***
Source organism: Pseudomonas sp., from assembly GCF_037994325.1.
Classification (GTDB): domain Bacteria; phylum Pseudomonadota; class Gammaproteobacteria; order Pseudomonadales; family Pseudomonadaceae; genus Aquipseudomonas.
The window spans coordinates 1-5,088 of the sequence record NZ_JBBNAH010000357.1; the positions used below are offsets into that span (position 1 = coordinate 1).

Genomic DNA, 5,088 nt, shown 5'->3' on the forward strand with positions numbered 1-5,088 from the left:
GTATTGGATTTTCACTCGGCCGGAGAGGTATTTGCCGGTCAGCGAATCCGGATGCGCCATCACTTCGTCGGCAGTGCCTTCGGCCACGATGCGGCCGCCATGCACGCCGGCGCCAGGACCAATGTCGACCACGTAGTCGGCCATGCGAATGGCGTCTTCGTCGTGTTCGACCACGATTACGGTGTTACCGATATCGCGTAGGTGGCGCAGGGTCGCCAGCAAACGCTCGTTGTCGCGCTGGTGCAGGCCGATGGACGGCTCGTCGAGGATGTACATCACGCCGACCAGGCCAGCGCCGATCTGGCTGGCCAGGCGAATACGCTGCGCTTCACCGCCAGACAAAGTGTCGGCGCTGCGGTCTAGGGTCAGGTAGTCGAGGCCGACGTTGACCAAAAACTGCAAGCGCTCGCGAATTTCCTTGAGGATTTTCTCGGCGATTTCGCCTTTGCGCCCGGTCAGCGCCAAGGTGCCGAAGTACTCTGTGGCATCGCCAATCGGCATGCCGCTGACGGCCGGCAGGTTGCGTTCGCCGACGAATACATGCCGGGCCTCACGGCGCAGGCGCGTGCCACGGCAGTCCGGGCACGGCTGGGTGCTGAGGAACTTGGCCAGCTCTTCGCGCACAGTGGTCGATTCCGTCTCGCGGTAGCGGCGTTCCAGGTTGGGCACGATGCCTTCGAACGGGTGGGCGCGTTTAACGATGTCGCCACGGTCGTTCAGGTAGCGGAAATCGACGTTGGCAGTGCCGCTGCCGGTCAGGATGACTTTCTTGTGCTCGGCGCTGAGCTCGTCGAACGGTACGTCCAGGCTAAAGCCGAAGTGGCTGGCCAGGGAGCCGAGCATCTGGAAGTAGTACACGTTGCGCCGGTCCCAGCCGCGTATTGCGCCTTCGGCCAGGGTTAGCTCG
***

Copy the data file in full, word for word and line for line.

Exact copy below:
Source organism: Pseudomonas sp., from assembly GCF_037994325.1.
Classification (GTDB): domain Bacteria; phylum Pseudomonadota; class Gammaproteobacteria; order Pseudomonadales; family Pseudomonadaceae; genus Aquipseudomonas.
The window spans coordinates 1-5,088 of the sequence record NZ_JBBNAH010000357.1; the positions used below are offsets into that span (position 1 = coordinate 1).

Genomic DNA, 5,088 nt, shown 5'->3' on the forward strand with positions numbered 1-5,088 from the left:
GTATTGGATTTTCACTCGGCCGGAGAGGTATTTGCCGGTCAGCGAATCCGGATGCGCCATCACTTCGTCGGCAGTGCCTTCGGCCACGATGCGGCCGCCATGCACGCCGGCGCCAGGACCAATGTCGACCACGTAGTCGGCCATGCGAATGGCGTCTTCGTCGTGTTCGACCACGATTACGGTGTTACCGATATCGCGTAGGTGGCGCAGGGTCGCCAGCAAACGCTCGTTGTCGCGCTGGTGCAGGCCGATGGACGGCTCGTCGAGGATGTACATCACGCCGACCAGGCCAGCGCCGATCTGGCTGGCCAGGCGAATACGCTGCGCTTCACCGCCAGACAAAGTGTCGGCGCTGCGGTCTAGGGTCAGGTAGTCGAGGCCGACGTTGACCAAAAACTGCAAGCGCTCGCGAATTTCCTTGAGGATTTTCTCGGCGATTTCGCCTTTGCGCCCGGTCAGCGCCAAGGTGCCGAAGTACTCTGTGGCATCGCCAATCGGCATGCCGCTGACGGCCGGCAGGTTGCGTTCGCCGACGAATACATGCCGGGCCTCACGGCGCAGGCGCGTGCCACGGCAGTCCGGGCACGGCTGGGTGCTGAGGAACTTGGCCAGCTCTTCGCGCACAGTGGTCGATTCCGTCTCGCGGTAGCGGCGTTCCAGGTTGGGCACGATGCCTTCGAACGGGTGGGCGCGTTTAACGATGTCGCCACGGTCGTTCAGGTAGCGGAAATCGACGTTGGCAGTGCCGCTGCCGGTCAGGATGACTTTCTTGTGCTCGGCGCTGAGCTCGTCGAACGGTACGTCCAGGCTAAAGCCGAAGTGGCTGGCCAGGGAGCCGAGCATCTGGAAGTAGTACACGTTGCGCCGGTCCCAGCCGCGTATTGCGCCTTCGGCCAGGGTTAGCTCG